While $900 will do nothing, it’s a start, and I’m hoping I can raise another $100 from the good readers of this blog to round it up to a nice $1,000. If we don’t raise that much, I’ll pay the rest on my own, and if—by chance—we exceed that goal, I’ll just put it toward next year’s scholarship. And I don’t think I have to say this but: know that none of this money will enter my pocket.

Three more things:

1.) I’ve named my best friend, fellow student debtor, and charity expert, Josh Pruyn, the Executive Vice President of the Dare Mighty Things Scholarship Foundation. He’ll help me sift through applications. I intend to advertise this on scholarship websites, so hopefully we'll get a good pile of applications.

2.) For more info about our mission and requirements, you can click this link, or just click on the tab below the photo of me standing next to the van titled "Scholarship."

3.) The winner will have his/her application essay posted on this blog; and hopefully we can get pictures/stories/etc. from their journey.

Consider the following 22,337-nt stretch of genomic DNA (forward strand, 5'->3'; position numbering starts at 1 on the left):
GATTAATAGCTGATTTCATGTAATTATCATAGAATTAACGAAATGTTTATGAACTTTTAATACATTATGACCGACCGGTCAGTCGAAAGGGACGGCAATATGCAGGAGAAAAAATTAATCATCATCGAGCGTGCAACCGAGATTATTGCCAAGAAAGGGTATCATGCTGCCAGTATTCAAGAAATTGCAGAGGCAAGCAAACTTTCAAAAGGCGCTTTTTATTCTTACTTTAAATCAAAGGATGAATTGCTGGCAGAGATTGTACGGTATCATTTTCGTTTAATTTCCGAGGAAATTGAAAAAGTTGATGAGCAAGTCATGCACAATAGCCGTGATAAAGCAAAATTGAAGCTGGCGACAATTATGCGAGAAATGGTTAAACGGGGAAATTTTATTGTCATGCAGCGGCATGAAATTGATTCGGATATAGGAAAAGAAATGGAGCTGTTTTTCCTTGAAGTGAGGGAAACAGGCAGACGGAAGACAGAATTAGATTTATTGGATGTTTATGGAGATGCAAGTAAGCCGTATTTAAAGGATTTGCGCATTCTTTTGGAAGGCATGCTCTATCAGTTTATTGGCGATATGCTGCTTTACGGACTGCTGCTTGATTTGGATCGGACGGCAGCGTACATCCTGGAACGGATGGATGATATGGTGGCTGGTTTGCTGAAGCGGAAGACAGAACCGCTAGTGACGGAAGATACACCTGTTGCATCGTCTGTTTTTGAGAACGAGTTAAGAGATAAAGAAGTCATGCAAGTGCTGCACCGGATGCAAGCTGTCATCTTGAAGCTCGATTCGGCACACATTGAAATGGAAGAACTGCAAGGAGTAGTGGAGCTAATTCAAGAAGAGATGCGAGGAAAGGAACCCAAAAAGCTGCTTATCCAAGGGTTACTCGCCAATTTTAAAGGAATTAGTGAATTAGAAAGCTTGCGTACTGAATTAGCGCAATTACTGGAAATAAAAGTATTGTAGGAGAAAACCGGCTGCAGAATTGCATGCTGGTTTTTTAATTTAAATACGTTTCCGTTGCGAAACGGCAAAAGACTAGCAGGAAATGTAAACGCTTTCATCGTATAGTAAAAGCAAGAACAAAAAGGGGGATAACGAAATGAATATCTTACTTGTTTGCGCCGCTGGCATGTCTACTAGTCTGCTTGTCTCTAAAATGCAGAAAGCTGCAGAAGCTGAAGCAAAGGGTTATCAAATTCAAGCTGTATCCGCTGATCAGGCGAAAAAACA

Oh, and if you care to donate, just press the “Donate” button below. Thanks so much!


JR said...

Excellent idea Ken! I'd like to think the readers of this blog could contribute more than the $90 needed to make it $1,000. I trust we'll receive updates on the total as it grows?

Ken said...

JR- Thanks! I'll provide updates for sure. In fact, maybe I can figure out how to install a little graph on the side of the blog to show its growth. I'd absolutely love to make the award bigger, and give it out annually, but I really have no idea how many people read this blog. (Blogspot's reader counter is kinda crappy.) Plus, I've never raised money before so I figured I'd start with a reachable sum. We'll see, but baby steps for now.